cover image MOURNING WOOD


Daniel Paisner, . . Volt, $21.95 (362pp) ISBN 978-1-56625-209-6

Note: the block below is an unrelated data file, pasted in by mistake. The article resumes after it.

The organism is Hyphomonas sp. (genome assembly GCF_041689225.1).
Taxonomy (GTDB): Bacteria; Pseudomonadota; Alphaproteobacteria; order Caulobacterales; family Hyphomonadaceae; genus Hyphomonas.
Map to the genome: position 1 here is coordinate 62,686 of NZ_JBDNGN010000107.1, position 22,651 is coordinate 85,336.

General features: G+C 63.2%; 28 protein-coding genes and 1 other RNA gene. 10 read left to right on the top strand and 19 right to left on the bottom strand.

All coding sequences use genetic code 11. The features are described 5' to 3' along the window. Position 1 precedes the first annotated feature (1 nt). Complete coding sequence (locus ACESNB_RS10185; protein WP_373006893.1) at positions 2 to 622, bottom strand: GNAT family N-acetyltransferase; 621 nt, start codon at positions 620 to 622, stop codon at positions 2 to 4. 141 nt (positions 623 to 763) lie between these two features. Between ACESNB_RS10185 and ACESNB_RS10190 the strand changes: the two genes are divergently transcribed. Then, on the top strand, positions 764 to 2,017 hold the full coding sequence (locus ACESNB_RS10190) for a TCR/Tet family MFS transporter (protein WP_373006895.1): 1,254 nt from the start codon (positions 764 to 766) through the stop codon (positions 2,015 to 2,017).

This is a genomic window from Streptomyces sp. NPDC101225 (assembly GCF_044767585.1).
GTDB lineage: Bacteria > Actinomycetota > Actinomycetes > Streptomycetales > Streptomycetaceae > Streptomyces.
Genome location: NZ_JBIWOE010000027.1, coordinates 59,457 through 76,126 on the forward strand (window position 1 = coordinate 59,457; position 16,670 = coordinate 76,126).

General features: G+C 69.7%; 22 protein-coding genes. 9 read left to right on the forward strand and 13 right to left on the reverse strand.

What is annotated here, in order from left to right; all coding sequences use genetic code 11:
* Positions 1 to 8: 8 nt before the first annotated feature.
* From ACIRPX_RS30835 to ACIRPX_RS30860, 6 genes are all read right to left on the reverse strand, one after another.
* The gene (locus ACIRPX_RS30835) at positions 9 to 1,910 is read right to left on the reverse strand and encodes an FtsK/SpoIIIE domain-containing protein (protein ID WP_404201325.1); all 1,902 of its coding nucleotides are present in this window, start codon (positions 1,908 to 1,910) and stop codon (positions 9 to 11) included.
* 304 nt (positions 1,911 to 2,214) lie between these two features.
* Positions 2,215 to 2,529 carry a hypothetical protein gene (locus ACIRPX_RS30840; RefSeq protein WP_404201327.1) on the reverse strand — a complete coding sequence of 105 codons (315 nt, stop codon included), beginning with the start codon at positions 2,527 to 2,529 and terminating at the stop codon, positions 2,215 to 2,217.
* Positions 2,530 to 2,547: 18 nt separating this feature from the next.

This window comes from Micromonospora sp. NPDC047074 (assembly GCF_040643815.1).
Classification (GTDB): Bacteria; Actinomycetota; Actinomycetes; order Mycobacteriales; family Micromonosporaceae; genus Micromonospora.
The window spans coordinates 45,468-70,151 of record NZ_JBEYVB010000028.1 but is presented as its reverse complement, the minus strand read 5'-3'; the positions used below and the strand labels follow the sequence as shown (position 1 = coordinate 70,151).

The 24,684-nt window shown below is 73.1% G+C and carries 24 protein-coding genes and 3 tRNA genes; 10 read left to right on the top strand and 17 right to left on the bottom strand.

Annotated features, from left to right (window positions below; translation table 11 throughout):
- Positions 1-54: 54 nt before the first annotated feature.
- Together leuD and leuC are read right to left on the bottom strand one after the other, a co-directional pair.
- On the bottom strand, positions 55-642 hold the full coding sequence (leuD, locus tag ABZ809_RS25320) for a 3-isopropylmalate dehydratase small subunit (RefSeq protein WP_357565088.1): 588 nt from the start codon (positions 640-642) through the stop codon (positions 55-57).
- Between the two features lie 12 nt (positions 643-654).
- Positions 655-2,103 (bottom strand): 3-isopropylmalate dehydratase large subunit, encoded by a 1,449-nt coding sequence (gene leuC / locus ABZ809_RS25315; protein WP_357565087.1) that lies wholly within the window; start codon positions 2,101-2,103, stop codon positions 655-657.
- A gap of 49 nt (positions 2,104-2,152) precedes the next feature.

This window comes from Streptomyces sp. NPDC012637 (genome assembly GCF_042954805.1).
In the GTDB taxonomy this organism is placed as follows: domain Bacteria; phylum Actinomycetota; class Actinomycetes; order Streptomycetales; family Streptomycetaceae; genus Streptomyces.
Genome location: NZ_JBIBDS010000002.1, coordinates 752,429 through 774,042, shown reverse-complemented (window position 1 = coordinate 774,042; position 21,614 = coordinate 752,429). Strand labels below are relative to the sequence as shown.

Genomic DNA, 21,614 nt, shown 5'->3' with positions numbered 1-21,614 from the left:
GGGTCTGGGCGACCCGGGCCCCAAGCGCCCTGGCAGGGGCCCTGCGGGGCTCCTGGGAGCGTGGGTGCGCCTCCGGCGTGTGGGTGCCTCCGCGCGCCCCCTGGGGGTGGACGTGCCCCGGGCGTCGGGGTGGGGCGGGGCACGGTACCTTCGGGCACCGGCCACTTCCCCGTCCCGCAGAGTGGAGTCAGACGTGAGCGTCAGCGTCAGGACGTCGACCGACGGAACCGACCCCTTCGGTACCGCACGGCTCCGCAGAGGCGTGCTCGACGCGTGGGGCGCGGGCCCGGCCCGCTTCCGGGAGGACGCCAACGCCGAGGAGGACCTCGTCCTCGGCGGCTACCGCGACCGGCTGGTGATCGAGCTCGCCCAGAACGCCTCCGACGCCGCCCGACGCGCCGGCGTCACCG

Paisner, a frequent collaborator on celebrity bios, plays a cheeky game of cat-and-mouse in his debut novel, which revolves around a famous but fading movie actor who fakes his death and creates a bizarre new existence for himself. Terence Wood is the thespian protagonist whose encounter with the muddy, icy roads of coastal Maine proves disastrous when his SUV goes off a cliff and into the water. Wood survives the accident, but instead of reporting it and providing the media with more celebrity scandal, the Maine native decides to hide out in a nearby fishing village, where he lands an unlikely gig working as a costumed lobster in a local theme park and falls for an overweight but attractive diner waitress called Grace, who is nicknamed "Two Stools." Meanwhile, an obituary writer for a prominent Maine paper named Axel Pimletz lands a book deal to polish an autobiographical manuscript Wood left behind, after fraudulently pasting together a final newspaper tribute to Wood. Pimletz struggles to finish the book with a libidinous assist from one of Wood's ex-wives. Paisner's terse but breezy style makes for a fast, engaging read, and Wood has more than enough character to carry the novel, especially with some strong comic relief from the hapless, bumbling Pimletz. But the ex-wife gags fall flat; another tangent involving the travails of Wood's son, Norman, is perfunctory; and despite Pimletz's funny moments, the potential of the biography subplot goes largely unrealized. Paisner recovers nicely with a sharp, funny ending, but the novel's various parts never quite cohere. (Feb.)